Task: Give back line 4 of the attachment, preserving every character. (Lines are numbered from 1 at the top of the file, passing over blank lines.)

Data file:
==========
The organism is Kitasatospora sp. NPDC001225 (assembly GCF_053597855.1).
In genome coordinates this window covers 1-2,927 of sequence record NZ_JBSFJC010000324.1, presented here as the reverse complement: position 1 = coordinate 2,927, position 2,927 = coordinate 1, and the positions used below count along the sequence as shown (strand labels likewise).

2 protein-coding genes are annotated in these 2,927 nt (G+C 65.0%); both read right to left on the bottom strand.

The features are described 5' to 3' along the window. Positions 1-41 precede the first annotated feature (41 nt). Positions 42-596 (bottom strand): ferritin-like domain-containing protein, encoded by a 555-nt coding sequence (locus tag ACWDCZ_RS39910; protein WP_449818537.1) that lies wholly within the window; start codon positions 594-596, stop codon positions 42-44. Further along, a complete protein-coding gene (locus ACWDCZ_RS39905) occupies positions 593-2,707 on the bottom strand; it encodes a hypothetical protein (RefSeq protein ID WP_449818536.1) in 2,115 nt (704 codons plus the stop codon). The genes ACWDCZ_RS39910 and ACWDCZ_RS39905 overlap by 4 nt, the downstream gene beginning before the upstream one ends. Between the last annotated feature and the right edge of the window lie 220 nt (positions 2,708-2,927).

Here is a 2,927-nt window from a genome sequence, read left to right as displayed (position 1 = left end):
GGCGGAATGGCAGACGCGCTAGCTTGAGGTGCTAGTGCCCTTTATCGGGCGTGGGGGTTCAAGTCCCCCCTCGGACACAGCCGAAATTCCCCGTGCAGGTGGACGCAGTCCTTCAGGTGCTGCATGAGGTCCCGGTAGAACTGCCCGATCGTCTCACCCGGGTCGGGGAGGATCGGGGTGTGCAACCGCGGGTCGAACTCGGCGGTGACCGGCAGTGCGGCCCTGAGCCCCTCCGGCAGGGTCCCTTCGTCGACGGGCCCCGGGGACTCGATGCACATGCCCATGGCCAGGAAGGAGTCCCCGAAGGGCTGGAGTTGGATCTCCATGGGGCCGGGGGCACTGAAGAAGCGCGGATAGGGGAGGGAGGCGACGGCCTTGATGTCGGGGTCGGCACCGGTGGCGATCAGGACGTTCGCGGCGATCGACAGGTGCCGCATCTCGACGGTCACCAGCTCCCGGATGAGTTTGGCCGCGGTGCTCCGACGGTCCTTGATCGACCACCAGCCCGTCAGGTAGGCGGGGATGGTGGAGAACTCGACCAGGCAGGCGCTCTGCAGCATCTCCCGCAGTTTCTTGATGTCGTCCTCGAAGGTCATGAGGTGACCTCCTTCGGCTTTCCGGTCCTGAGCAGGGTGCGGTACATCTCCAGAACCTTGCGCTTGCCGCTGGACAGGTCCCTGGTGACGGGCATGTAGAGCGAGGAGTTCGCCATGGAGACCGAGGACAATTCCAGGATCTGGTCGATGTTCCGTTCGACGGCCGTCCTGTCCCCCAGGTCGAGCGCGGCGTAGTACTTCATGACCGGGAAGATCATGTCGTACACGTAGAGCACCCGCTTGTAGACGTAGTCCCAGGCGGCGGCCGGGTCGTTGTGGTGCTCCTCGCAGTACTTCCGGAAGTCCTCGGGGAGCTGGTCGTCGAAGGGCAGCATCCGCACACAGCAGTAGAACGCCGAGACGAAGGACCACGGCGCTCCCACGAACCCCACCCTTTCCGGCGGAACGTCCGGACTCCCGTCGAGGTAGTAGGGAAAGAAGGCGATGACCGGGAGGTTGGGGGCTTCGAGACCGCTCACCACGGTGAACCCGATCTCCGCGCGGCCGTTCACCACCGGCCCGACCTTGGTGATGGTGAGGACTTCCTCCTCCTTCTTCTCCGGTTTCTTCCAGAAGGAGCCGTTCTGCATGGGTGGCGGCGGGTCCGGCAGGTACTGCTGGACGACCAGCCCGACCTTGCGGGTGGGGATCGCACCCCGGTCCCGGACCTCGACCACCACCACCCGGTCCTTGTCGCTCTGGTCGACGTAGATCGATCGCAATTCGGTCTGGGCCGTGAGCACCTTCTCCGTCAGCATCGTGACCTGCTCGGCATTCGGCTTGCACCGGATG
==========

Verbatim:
The features are described 5' to 3' along the window. Positions 1-41 precede the first annotated feature (41 nt). Positions 42-596 (bottom strand): ferritin-like domain-containing protein, encoded by a 555-nt coding sequence (locus tag ACWDCZ_RS39910; protein WP_449818537.1) that lies wholly within the window; start codon positions 594-596, stop codon positions 42-44. Further along, a complete protein-coding gene (locus ACWDCZ_RS39905) occupies positions 593-2,707 on the bottom strand; it encodes a hypothetical protein (RefSeq protein ID WP_449818536.1) in 2,115 nt (704 codons plus the stop codon). The genes ACWDCZ_RS39910 and ACWDCZ_RS39905 overlap by 4 nt, the downstream gene beginning before the upstream one ends. Between the last annotated feature and the right edge of the window lie 220 nt (positions 2,708-2,927).